Please use this identifier to cite or link to this item: http://bura.brunel.ac.uk/handle/2438/25250
Title: Divergent patterns of cognitive deficits and structural brain alterations between older adults in mixed-sex and same-sex relationships
Authors: Manca, R
Correro, AN
Gauthreaux, K
Flatt, JD
Keywords: cognitive decline;parahippocampal gyrus;same-sex relationship;sexual minority;National Alzheimer’s Coordinating Center
Issue Date: 2-Sep-2022
Publisher: Frontiers Media SA
Citation: Manca R. et. al. (2022) 'Divergent patterns of cognitive deficits and structural brain alterations between older adults in mixed-sex and same-sex relationships,' Frontiers in Human Neuroscience, 16, 909868, pp.1-14. doi: 10.3389/fnhum.2022.909868
Abstract: Copyright © 2022 Manca, Correro, Gauthreaux and Flatt. Background: Sexual minority (SM) older adults experience mental health disparities. Psychiatric disorders and neuropsychiatric symptoms (NPS) are risk factors for cognitive decline. Although older people in same-sex (SSR) compared to mixed-sex relationships (MSR) perform more poorly on cognitive screening tests, prior studies found no differences in rates of dementia diagnosis or neuropsychological profiles. We sought to explore the role of NPS on neurocognitive outcomes for SM populations. We compared cognitive performance and structural brain parameters of older adults in SSR and MSR. Methods: Data were originally collected at Alzheimer's Disease Research Centers (ADRCs). Inclusion criteria were: age of 55+ years, a study partner identified as a spouse/partner, and availability of T1-MRI brain volumes/thickness. Participants were labeled as either SSR or MSR based on their/their co-participant's reported sex. We identified 1,073 participants (1,037 MSR−555 cognitively unimpaired [CU]; 36 SSR−23 CU) with structural MRI data, Mini-Mental State Exam (MMSE), and Neuropsychiatric Inventory Questionnaire (NPI-Q) scores. A subset of the overall sample completed comprehensive neuropsychological assessment (n = 939; 908 MSR−494 CU; 31 SSR−22 CU). Covariates included in statistical models were age, sex, education, total intracranial volume, and apolipoprotein E genotype. Results: Multivariate general linear models showed significant diagnosis-by-relationship interaction effects on the left parahippocampal gyrus volume. After stratification by relationship group, only cognitively impaired (CI) MSR had significantly smaller left parahippocampal volumes than MSR-CU. The SSR group showed better episodic memory performance. Severity of neuropsychiatric symptoms was negatively associated with volume/thickness of bilateral fronto-temporal areas and with MMSE scores, predominantly in the MSR group. Conclusion: In our study, MSR participants presented with a more compromised cognitive profile than SSR participants. MSR-CI participants showed significantly smaller left medio-temporal volumes, a neural signature of AD. Neuropsychiatric symptoms predicted smaller fronto-temporal volumes in the MSR more consistently than in the SSR group. These findings may be due to unexplored protective factors against cognitive decline in SM elders. Indeed, social support has been proposed as a protective factor warranting future investigation.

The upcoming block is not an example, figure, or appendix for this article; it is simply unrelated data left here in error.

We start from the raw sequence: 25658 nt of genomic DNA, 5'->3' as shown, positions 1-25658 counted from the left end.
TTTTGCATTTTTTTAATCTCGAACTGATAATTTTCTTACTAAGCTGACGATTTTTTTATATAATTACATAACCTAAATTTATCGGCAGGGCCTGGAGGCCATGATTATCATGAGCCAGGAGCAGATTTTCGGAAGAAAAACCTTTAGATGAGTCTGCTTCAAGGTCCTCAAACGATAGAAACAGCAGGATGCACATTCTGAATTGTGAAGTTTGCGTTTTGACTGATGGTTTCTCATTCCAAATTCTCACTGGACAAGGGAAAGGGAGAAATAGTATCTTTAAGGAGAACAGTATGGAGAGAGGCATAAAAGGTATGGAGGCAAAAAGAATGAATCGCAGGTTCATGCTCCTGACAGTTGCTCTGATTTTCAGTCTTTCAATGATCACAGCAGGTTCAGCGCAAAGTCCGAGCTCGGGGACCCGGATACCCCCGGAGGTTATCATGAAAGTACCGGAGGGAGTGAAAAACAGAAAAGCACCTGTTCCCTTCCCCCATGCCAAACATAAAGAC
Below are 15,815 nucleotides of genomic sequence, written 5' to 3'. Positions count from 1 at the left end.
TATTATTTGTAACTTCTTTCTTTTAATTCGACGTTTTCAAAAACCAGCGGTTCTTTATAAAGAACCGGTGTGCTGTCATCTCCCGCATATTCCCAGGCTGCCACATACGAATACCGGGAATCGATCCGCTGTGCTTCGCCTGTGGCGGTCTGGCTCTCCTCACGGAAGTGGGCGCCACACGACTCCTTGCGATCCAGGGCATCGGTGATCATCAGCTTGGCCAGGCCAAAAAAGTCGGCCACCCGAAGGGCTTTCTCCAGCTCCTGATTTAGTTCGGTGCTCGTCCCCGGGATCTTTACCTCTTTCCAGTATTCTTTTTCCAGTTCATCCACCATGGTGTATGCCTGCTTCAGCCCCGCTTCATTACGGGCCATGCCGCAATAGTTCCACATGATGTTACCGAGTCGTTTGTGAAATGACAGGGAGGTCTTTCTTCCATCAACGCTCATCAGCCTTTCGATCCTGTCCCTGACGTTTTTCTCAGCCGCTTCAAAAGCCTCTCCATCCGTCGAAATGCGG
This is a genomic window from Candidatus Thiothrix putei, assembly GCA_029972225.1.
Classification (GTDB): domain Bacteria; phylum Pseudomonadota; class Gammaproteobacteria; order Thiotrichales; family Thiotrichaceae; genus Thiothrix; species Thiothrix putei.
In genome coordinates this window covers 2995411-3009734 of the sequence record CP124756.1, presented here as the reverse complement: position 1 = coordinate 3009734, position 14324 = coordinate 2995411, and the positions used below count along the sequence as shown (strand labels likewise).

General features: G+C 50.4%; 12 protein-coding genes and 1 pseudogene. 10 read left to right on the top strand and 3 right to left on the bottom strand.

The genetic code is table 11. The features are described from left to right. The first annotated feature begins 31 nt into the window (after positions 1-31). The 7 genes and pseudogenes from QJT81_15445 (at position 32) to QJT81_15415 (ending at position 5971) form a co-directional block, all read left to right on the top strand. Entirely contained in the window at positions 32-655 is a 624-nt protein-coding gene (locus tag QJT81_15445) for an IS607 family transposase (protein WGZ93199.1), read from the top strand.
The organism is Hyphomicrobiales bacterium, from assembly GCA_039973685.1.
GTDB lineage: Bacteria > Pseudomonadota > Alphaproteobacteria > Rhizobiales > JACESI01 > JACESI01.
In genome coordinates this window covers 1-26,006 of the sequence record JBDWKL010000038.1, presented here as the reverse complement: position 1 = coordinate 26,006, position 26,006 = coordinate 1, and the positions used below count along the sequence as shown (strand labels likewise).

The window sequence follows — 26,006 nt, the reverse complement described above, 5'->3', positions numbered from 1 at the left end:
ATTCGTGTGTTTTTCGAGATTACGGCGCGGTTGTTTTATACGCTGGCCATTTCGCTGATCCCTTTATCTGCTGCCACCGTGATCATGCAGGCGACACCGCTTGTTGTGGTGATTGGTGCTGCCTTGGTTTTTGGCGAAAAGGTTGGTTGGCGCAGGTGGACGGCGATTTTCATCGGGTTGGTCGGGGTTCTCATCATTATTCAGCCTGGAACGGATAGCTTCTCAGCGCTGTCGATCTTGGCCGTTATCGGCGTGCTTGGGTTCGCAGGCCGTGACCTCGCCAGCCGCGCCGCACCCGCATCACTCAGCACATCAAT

Description: Data availability statement: Publicly available datasets were analyzed in this study. These data can be found at: https://naccdata.org/.
URI: https://bura.brunel.ac.uk/handle/2438/25250
DOI: https://doi.org/10.3389/fnhum.2022.909868
Other Identifiers: 909868
Appears in Collections:Dept of Life Sciences Research Papers

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